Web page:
On MLK day, I have a tradition of making time to listen to the full “I Have A Dream” speech by Dr. King, which always delivers and always has its own unique power each and every listen. In recent years, I have also used this day to explore Stanford University’s awesome collection of MLK Papers; in posts linked below, I have quoted from various renown speeches and writings with an emphasis on the intersection of the civil rights movement and criminal justice reform. But this recent news item from Wyoming has me today focused on a specific policy ask for advancing freedom and racial justice:
U.S. Sen. Cynthia Lummis, R-Wyo., became the seventh Republican co-sponsor of the EQUAL Act on Friday, which would fully and finally eliminate the federal sentencing disparity between crack and powder cocaine.
The two substances are virtually identical and equally dangerous, and yet crack carries a penalty that is 18 times that of powder cocaine, according to a news release. The bill passed in the House of Representatives by a margin of 361-66, including 143 Republicans.
Lummis joined Republican Sens. Rob Portman, R-Ohio; Rand Paul, R-Ky.; Thom Tillis, R-N.C.; Lindsey Graham, R-S.C.; Lisa Murkowski, R-Alaska, and Susan Collins, R-Maine, as co-sponsors. Advocates from across the political spectrum said the addition of Lummis is a clear indication that the EQUAL Act has the momentum needed to pass the Senate….
The EQUAL Act has support from groups across the political spectrum, including the Major Cities Chiefs Association, National District Attorneys Association, Americans for Tax Reform, Association of Prosecuting Attorneys, Prison Fellowship, Due Process Institute, Americans for Prosperity, FAMM, Catholic Prison Ministries Coalition, Faith and Freedom Coalition, ALEC Action, R Street Institute, FreedomWorks and Taxpayers Protection Alliance.
With seven notable and diverse GOP senators serving now serving as co-sponsors for the EQUAL Act, I have to believe this bill could easily overcome any filibuster efforts and secure passage on the floor of the Senate (likely by the 5 to 1 margin that it secured passage in the House). So why is this not getting done ASAP? To its credit, the Biden Administration has testified in support of the EQUAL Act in the US Senate, but I have not heard Prez Biden himself (or VP Harris) lean into this issue at all. (Notably, if they want to focus on voting rights as a focal point for civil rights advocacy, they might also really advance the MLK legacy by taking on felony disenfranchisement. Moreover, they should try to get bipartisan bills like the EQUAL Act passed into law so that people who care about criminal justice reform can better understand why they should bother to vote at all.)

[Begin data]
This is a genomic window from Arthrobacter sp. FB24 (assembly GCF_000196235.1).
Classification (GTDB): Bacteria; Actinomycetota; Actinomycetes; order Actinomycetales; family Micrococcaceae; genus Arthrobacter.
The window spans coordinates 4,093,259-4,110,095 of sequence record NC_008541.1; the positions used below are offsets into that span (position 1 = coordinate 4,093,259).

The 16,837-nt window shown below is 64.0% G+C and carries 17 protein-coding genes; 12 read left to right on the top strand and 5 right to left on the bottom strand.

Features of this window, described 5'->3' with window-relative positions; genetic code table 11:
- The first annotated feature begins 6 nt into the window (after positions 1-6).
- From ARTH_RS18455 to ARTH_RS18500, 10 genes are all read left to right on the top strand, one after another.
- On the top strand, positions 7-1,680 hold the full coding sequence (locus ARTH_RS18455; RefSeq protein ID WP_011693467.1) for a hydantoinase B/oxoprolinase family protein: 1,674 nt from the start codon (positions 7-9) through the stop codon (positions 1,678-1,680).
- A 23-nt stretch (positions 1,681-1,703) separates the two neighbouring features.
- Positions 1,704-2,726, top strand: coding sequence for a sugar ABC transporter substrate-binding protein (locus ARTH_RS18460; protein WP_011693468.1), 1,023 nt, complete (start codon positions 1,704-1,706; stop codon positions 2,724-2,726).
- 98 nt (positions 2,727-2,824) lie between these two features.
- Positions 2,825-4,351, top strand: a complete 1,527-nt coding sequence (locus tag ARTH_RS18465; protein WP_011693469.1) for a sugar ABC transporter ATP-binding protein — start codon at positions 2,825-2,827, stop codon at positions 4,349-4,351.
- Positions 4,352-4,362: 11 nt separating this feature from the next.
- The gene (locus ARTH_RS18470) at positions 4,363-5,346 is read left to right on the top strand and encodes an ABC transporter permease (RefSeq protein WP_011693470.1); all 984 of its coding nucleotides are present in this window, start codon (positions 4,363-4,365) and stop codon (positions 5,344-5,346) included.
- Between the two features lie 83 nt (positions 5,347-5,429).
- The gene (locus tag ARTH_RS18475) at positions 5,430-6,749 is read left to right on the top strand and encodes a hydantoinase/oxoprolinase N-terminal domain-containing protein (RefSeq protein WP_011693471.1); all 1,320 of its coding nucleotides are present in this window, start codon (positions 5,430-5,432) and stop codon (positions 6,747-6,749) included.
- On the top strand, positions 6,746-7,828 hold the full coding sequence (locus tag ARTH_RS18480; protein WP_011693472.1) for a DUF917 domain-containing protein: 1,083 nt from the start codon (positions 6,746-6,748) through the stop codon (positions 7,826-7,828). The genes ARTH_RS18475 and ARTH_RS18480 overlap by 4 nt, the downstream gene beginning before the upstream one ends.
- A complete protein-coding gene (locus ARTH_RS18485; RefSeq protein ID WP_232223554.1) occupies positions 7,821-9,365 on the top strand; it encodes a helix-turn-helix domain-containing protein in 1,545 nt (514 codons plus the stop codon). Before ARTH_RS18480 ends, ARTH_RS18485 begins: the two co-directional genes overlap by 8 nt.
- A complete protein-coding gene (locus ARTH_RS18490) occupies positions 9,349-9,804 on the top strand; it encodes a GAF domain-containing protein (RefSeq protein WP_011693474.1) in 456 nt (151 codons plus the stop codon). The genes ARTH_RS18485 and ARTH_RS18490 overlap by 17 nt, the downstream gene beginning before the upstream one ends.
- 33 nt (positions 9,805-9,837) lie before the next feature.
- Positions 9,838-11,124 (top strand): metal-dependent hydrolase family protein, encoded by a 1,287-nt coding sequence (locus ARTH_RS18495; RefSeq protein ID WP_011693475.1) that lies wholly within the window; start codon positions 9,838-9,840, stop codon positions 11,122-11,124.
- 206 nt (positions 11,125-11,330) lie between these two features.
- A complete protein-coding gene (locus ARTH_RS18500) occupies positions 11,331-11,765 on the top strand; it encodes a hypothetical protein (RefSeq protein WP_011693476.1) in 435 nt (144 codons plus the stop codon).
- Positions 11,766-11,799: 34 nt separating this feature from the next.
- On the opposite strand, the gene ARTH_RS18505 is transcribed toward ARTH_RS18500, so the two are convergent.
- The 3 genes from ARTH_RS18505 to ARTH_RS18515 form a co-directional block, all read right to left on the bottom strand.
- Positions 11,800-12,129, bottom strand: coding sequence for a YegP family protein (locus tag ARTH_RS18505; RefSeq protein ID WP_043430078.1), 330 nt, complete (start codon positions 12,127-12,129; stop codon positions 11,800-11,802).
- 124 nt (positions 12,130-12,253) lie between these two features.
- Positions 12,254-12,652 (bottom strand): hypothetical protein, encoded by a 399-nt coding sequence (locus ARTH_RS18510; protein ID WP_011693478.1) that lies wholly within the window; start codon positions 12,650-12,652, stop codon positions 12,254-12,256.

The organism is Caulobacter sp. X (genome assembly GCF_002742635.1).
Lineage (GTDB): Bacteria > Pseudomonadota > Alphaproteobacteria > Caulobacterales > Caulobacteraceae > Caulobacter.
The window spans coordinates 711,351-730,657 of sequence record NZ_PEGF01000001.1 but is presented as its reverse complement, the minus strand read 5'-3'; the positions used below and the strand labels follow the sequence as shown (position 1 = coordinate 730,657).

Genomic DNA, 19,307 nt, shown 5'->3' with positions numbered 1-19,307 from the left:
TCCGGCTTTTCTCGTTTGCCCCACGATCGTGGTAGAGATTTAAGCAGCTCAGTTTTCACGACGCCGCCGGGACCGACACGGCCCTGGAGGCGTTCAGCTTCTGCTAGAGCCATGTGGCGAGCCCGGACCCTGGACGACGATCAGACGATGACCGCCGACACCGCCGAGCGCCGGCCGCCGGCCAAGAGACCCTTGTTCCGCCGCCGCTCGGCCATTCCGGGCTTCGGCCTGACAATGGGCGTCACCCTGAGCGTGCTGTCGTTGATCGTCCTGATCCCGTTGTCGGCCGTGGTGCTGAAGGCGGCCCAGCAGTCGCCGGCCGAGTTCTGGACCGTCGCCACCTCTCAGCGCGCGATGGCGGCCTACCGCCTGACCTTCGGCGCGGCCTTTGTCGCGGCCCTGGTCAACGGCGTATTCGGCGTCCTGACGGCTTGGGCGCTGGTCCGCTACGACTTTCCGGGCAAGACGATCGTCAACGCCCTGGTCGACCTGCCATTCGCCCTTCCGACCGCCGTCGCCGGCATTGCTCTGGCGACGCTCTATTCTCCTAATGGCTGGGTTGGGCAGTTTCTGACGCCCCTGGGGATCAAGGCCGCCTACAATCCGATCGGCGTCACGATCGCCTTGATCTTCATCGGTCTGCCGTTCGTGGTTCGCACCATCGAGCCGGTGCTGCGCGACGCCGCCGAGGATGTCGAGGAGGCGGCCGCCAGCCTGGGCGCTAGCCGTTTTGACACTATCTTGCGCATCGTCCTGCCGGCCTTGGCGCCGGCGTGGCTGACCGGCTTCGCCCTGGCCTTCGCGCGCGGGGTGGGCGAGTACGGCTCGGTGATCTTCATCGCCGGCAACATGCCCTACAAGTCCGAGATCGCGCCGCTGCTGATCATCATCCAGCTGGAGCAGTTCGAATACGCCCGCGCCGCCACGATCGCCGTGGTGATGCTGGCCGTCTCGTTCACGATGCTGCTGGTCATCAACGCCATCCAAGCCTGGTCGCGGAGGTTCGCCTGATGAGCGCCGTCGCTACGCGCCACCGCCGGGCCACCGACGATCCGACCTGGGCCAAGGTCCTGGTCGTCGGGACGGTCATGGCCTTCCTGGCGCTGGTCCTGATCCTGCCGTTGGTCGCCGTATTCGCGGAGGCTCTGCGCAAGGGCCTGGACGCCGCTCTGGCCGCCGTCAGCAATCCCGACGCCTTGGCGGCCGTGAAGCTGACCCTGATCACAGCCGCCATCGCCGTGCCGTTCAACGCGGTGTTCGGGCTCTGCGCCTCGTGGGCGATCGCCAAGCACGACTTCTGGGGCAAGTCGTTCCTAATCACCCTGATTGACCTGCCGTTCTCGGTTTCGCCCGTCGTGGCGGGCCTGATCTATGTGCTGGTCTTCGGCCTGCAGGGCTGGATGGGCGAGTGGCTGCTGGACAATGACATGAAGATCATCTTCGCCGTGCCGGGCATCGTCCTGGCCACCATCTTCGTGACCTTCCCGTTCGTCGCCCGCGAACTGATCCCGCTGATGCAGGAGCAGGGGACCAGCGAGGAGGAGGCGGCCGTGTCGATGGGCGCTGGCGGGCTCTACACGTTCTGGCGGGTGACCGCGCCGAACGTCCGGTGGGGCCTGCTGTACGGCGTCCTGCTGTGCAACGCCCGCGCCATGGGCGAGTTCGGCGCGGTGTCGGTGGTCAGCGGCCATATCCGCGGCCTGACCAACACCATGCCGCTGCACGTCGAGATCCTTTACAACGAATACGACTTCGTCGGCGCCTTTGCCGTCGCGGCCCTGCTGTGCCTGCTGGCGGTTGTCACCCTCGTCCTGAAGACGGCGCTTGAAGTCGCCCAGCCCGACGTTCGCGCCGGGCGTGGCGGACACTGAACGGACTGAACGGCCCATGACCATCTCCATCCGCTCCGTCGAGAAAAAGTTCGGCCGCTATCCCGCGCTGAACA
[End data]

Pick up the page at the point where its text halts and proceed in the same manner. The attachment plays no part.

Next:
In part because US Sentencing Commission data reveal that “only” 1,217 persons were sentenced on crack trafficking offenses in FY 2020, which accounts for “only” 7.5% of all offenders sentenced for drug trafficking offenses, the import and impact of the EQUAL Act would not be as huge now as it might have been in years past. (In FY 2009, just before the Fair Sentencing Act of 2010 reduced the crack/powder disparity from 100-1 to 18-1, there were over 5,000 persons sentenced on crack offenses; indeed, more than 5,000 persons were sentenced each year on federal crack offenses through most of the 2000s.) Still, the USSC 2020 data show that over 93% of those sentenced for federal crack offenses are persons of color (with 77% black), so that there is still a profound inequitable impact from our federal sentencing scheme that still unfairly treats crack offenses as much more serious than functionally comparable powder offenses.
Links to some prior MLK Day posts:
- Should criminal justice reform be the new civil rights movement?
- Honoring MLK by asking hard questions
- Reflecting on race and criminal justice realities to honor MLK’s legacy
- Another reminder of race and criminal justice realities to honor MLK’s legacy
- NPR’s Fresh Air celebrates MLK Day by discussing The New Jim Crow
- Some still timely phrases from MLK’s “I Have A Dream” speech for advocates of criminal justice reforms
- Some new quotes at the end of the latest MLK day
- What might Martin Luther King seek as the next step in federal criminal justice reform?
- Remembering and honoring the (always timely) poignancy of the great words of Dr. Martin Luther King
A few related posts on the EQUAL Act:
- An initial list of federal sentencing reforms to advance greater equity and justice for congressional consideration
- New efforts to fix the ugly old problem of sentencing disparity for federal crack and powder cocaine offenses
- GOP Gov and former DEA chief calls for Congress to “finally and fully end the disparity between crack and cocaine offenses”
- Depressing (and abridged) FSR reminder of just how long we have known crack sentences are especially whack
- US House votes 361-66 to pass today the EQUAL Act to end disparity between powder and crack cocaine sentences
- After an overwhelming majority of GOP House delegation voted for EQUAL Act, can the Senate move quickly to finally right a 35-year wrong?
- Shouldn’t federal prosecutors already be doing what they can to minimize the unjust crack-powder sentencing disparity?
- Is it foolish to hope, after now 35 years, that Congress will soon fix the crack-powder federal sentencing disparity?